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Spence, D.P. (1983). Ambiguity in Everyday Life. Psychoanal. Inq., 3(2):255-278.

(1983). Psychoanalytic Inquiry, 3(2):255-278

Ambiguity in Everyday Life

Donald P. Spence

The quest for repeatable structure in the patient's life parallels the nineteenth-century search for reliable patterns in history, a search which has been well described by Isaiah Berlin (1981). Both quests are probably rooted in the same search for certainty and the desire to put all reasoning on a strict logical basis. The appeal seems quite natural. History, as Berlin makes clear, “purports to deal with facts. The most successful method of identifying, discovering and inferring facts is that of the natural sciences. This is the only region of human experience, at any rate in modern times, in which progress has indubitably been made. It is natural to wish to apply methods successful and authoritative in one sphere to another, where there is far less agreement among specialists” (1981p. 104). Berlin goes on to underscore two particular reasons for wanting to make history a natural science: first, our sense of the “inevitable logic” of past events, moving in a river of time; and second, our sense that the order of events is an objective order which follows certain laws and that prolonged study of many orders will give us insight into their general nature.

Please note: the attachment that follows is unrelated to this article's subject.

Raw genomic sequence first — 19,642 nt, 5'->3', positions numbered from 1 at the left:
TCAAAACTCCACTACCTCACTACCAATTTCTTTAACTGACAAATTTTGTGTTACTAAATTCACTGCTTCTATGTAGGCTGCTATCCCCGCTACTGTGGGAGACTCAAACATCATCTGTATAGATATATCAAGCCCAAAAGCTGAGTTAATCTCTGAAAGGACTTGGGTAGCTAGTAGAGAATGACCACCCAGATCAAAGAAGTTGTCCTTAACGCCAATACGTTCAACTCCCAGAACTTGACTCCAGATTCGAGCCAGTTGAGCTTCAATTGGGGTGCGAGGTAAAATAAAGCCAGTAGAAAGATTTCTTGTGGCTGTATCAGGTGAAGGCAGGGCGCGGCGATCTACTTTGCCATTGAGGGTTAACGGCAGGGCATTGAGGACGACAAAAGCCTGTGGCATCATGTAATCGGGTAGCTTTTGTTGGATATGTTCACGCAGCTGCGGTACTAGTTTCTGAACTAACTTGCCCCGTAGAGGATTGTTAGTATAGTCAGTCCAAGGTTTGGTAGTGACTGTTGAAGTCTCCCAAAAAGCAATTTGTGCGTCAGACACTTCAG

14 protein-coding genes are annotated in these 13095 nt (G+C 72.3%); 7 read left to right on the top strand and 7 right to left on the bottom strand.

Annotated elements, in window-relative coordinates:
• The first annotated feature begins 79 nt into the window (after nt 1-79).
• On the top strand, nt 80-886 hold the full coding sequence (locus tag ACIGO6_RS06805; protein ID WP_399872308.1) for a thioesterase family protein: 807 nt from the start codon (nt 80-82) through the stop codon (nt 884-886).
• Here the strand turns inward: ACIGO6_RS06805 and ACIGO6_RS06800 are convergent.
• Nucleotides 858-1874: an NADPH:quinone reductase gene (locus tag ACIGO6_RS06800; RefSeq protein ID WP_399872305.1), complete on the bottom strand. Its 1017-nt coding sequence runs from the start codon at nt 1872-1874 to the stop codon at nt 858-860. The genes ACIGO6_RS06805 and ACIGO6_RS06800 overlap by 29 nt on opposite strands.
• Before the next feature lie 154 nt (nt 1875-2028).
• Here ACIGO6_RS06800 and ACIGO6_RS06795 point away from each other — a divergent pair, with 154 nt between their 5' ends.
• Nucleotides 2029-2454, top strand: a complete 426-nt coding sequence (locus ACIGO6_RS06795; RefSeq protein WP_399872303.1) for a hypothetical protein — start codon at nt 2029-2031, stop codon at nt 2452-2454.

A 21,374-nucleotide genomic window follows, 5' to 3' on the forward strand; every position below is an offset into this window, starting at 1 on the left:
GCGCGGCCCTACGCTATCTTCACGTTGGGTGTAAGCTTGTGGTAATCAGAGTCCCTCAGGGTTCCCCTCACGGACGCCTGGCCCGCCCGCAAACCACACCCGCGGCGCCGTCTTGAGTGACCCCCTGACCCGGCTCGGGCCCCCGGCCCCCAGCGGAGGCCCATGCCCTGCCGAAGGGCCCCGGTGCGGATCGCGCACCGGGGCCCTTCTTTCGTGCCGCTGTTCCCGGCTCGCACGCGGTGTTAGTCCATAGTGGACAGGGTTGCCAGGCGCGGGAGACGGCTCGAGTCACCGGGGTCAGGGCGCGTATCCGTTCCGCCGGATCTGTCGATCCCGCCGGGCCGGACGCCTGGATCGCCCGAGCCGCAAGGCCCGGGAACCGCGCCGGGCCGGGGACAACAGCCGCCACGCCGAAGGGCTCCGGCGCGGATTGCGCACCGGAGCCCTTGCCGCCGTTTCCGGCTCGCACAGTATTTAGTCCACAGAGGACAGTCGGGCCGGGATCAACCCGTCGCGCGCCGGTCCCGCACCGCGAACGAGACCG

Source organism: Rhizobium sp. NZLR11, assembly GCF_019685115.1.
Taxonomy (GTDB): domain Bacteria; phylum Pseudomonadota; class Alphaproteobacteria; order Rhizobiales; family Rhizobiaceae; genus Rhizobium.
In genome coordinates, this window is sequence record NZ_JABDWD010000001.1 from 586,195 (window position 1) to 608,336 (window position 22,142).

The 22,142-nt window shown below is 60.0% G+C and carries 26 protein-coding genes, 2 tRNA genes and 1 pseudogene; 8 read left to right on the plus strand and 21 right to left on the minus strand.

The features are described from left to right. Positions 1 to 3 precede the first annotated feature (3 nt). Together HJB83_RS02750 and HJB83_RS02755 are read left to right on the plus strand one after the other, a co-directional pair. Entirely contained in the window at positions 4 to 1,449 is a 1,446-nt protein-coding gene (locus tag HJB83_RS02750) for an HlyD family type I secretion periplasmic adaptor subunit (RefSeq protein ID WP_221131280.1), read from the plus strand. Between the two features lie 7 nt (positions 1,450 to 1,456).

Yet, despite the high hopes for a scientific history during the nineteenth century, the end result was disappointing.

No

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